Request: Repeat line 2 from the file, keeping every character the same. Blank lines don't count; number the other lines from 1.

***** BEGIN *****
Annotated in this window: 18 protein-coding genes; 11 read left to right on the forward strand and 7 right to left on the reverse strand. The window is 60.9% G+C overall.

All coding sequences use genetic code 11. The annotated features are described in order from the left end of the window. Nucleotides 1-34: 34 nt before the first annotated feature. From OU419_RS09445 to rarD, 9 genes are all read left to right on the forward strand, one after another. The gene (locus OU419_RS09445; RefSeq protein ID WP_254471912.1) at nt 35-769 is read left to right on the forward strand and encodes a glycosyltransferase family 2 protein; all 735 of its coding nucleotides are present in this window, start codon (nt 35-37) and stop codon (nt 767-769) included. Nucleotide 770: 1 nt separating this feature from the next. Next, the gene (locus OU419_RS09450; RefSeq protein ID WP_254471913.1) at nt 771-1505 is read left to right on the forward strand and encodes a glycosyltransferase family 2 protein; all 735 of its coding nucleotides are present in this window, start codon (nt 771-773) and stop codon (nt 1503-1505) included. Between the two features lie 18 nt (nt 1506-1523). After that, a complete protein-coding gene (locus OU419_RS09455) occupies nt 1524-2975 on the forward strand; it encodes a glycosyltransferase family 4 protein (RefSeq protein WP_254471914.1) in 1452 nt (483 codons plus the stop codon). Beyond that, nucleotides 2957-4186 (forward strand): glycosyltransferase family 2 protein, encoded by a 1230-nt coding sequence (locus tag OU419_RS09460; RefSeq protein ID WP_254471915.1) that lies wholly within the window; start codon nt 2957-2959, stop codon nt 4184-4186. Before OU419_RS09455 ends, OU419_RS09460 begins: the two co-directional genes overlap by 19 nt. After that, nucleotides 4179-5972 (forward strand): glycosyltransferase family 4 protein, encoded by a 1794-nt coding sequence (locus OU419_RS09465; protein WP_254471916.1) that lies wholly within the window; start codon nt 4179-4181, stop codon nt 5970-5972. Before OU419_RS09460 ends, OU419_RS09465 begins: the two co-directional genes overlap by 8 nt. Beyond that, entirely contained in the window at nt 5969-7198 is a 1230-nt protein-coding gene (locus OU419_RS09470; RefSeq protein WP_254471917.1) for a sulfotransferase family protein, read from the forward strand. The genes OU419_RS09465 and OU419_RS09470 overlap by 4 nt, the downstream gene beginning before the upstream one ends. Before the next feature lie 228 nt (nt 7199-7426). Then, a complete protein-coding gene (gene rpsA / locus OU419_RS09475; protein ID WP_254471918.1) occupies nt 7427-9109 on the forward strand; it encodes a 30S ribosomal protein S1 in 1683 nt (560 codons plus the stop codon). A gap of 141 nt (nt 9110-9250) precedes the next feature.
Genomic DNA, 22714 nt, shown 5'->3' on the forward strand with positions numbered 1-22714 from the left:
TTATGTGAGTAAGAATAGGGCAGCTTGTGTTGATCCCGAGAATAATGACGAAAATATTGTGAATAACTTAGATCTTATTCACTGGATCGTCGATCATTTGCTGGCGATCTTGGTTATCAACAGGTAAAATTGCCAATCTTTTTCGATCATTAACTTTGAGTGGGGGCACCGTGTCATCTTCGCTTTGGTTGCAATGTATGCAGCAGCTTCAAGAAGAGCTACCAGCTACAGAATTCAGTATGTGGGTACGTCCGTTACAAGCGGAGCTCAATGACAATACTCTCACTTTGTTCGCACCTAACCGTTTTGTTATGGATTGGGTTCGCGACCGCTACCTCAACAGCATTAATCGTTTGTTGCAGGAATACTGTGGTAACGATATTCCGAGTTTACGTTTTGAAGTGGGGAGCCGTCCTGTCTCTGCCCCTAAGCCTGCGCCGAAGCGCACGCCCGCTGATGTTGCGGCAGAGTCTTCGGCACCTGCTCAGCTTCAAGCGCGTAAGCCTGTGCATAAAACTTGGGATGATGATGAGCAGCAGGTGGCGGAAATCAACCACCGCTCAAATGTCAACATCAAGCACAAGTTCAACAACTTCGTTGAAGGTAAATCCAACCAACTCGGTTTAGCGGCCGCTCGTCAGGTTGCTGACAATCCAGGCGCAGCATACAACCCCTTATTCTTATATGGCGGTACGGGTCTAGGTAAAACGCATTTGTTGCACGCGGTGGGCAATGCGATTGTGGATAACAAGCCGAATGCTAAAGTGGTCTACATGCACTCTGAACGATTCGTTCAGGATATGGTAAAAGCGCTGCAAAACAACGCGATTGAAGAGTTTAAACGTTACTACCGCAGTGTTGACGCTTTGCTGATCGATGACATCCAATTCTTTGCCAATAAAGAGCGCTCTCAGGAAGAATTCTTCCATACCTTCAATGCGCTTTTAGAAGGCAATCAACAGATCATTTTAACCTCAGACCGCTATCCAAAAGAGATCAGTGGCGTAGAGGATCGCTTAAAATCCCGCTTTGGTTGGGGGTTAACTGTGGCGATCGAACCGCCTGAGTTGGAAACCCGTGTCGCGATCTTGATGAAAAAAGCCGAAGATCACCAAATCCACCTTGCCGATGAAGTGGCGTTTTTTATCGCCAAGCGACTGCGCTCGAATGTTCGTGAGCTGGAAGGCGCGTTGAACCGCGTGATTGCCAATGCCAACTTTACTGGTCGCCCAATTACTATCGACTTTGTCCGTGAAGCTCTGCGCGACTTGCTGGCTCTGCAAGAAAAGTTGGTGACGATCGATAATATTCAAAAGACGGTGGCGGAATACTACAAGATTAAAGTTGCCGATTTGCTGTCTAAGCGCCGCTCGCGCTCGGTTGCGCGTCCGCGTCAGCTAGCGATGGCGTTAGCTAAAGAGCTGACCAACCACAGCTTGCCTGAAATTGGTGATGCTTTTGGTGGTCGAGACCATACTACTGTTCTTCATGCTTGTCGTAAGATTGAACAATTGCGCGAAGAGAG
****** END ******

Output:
All coding sequences use genetic code 11. The annotated features are described in order from the left end of the window. Nucleotides 1-34: 34 nt before the first annotated feature. From OU419_RS09445 to rarD, 9 genes are all read left to right on the forward strand, one after another. The gene (locus OU419_RS09445; RefSeq protein ID WP_254471912.1) at nt 35-769 is read left to right on the forward strand and encodes a glycosyltransferase family 2 protein; all 735 of its coding nucleotides are present in this window, start codon (nt 35-37) and stop codon (nt 767-769) included. Nucleotide 770: 1 nt separating this feature from the next. Next, the gene (locus OU419_RS09450; RefSeq protein ID WP_254471913.1) at nt 771-1505 is read left to right on the forward strand and encodes a glycosyltransferase family 2 protein; all 735 of its coding nucleotides are present in this window, start codon (nt 771-773) and stop codon (nt 1503-1505) included. Between the two features lie 18 nt (nt 1506-1523). After that, a complete protein-coding gene (locus OU419_RS09455) occupies nt 1524-2975 on the forward strand; it encodes a glycosyltransferase family 4 protein (RefSeq protein WP_254471914.1) in 1452 nt (483 codons plus the stop codon). Beyond that, nucleotides 2957-4186 (forward strand): glycosyltransferase family 2 protein, encoded by a 1230-nt coding sequence (locus tag OU419_RS09460; RefSeq protein ID WP_254471915.1) that lies wholly within the window; start codon nt 2957-2959, stop codon nt 4184-4186. Before OU419_RS09455 ends, OU419_RS09460 begins: the two co-directional genes overlap by 19 nt. After that, nucleotides 4179-5972 (forward strand): glycosyltransferase family 4 protein, encoded by a 1794-nt coding sequence (locus OU419_RS09465; protein WP_254471916.1) that lies wholly within the window; start codon nt 4179-4181, stop codon nt 5970-5972. Before OU419_RS09460 ends, OU419_RS09465 begins: the two co-directional genes overlap by 8 nt. Beyond that, entirely contained in the window at nt 5969-7198 is a 1230-nt protein-coding gene (locus OU419_RS09470; RefSeq protein WP_254471917.1) for a sulfotransferase family protein, read from the forward strand. The genes OU419_RS09465 and OU419_RS09470 overlap by 4 nt, the downstream gene beginning before the upstream one ends. Before the next feature lie 228 nt (nt 7199-7426). Then, a complete protein-coding gene (gene rpsA / locus OU419_RS09475; protein ID WP_254471918.1) occupies nt 7427-9109 on the forward strand; it encodes a 30S ribosomal protein S1 in 1683 nt (560 codons plus the stop codon). A gap of 141 nt (nt 9110-9250) precedes the next feature.